As this appears to be the only bodycams bill that got filed in the 2015-16 session, we believe that our bill represents the best chance of fostering a discussion about reducing on-the-ground unreasonable searches and seizures – the bread and butter of the Fourth Amendment – and that it could substantially improve relations between the police and communities of color in particular. Community-police relations directly affects those working on policy initiatives: One of the people advising on our bill, Segun Idowu, chairman of the Boston Police Cameras Action Team, was arrested at a Black Lives Matter protest and is currently facing trial.

“Our research, inspired by current events, confirms that community/police relations may be improved with the use of this technology, as bodycams will provide a truth that has no color,” said McKenzie Morris, President of the Harvard Black Law Students Association. “This legislation, albeit a first step, is a necessary endeavor for the pursuit of transparency and accountability in policing.”

Our New Bill, H2169, Reining In Militarization in Massachusetts

DemocracyLooksLike

Last month, we broke the news that even small towns in Massachusetts, like Rehoboth and Norfolk, were getting mine-resistant armored vehicles for free from the federal government, and had no good answer for why they needed them.

Last Friday was the deadline for filing bills for the Massachusetts legislature’s 2015-16 session, and we took the opportunity to draft a solution to the state’s police militarization problem.

Sponsored by Rep. Denise Provost (D-Somerville), our bill doesn’t ban police departments altogether from getting military-style equipment. What it does is forbid them from getting them for free, either from the federal government or as a gift from any third party. If they want to get military equipment (including stingrays or drones), the mayor and city council (in a city) or the selectmembers (in a town) have to vote publicly to approve that purchase, in effect forcing the purchase to come out of municipal funds.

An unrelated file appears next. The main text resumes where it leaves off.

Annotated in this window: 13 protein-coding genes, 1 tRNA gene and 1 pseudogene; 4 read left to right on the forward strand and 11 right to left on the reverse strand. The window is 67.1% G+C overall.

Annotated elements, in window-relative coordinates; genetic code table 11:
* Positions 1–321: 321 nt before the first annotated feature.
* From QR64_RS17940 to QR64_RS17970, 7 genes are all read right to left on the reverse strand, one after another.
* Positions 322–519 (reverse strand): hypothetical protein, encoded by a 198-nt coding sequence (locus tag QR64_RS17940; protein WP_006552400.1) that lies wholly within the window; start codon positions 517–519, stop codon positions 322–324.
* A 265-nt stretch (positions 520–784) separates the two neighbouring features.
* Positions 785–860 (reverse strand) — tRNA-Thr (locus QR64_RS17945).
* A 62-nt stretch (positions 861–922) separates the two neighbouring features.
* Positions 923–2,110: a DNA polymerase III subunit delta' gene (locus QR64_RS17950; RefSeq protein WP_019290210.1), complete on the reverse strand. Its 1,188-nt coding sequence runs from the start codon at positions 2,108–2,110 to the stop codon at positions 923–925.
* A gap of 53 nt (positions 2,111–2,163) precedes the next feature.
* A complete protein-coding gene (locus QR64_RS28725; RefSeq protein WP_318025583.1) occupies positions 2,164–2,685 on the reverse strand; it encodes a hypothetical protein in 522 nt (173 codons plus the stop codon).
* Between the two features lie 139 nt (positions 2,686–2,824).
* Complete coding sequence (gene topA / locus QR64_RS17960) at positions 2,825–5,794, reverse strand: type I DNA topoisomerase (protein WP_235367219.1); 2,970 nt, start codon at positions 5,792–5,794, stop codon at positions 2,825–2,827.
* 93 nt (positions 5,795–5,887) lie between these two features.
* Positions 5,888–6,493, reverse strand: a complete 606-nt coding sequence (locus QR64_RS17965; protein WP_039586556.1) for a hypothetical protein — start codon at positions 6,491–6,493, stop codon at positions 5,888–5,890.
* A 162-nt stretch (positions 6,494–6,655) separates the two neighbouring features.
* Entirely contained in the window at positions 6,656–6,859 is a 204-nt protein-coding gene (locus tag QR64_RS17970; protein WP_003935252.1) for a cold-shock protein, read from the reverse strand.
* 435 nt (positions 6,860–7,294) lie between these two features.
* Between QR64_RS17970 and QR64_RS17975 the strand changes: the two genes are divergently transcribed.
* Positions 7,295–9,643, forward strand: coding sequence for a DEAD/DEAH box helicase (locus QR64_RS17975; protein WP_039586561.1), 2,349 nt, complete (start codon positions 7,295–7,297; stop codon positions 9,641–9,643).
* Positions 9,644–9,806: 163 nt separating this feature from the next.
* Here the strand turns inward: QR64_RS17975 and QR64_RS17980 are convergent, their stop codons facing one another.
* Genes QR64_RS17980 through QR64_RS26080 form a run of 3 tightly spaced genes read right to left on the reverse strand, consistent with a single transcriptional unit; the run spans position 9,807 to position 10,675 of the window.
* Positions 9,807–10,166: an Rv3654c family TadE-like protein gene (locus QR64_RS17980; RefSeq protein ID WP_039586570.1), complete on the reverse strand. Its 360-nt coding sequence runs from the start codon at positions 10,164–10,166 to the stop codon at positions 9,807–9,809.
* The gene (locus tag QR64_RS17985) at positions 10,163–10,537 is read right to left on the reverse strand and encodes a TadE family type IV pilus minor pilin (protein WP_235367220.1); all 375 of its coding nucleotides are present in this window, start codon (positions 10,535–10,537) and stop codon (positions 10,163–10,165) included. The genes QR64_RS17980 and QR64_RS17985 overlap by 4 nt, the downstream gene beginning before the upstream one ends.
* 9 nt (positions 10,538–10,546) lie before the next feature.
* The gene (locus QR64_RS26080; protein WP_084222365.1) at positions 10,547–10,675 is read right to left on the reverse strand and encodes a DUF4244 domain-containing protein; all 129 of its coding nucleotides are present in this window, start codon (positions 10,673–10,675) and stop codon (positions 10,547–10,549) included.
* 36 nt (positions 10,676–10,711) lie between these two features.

Right now, the process is not democratic. The federal surplus programs are a remote corner of the federal budget, and their costs are a rounding error in DC. But to the taxpayers of a town like Rehoboth, it makes a big difference whether it’s them or the feds paying for a $700,000 MRAP.

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Should We Police Threats On Social Media?

keyboard-commando

The United States has a well-developed jurisprudence for dealing with people who make threats. The default presumption, thanks to the First Amendment, is that any speech, even speech that is frightening, prejudiced or factually wrong, is legal. Even a generic desire for the President to die has First Amendment protection. The key precedents here are Watts v. United States and Brandenburg v. Ohio, both from 1969. In Watts, an 18-year-old remarked during a rally against the draft that:

“They always holler at us to get an education. And now I have already received my draft classification as 1-A and I have got to report for my physical this Monday coming. I am not going. If they ever make me carry a rifle the first man I want to get in my sights is L. B. J.”

The ruling suggested that this was protected as merely ‘a kind of very crude offensive method of stating a political opposition to the President’, of a kind still very familiar to us today. Those prosecuted for threatening the President over the last few years have typically had additional evidence of actual conspiracy to commit murder.

In Brandenburg, a KKK leader’s advocacy of ethnic violence was ruled to be protected by the First Amendment, because it was not “directed to inciting” or “likely to incite, imminent lawless action.” There must be some specificity as to the time that the lawless action is to occur; it cannot simply be a generalized articulation of the need for violence at some future time. It must be, in other words, a so-called “true threat.”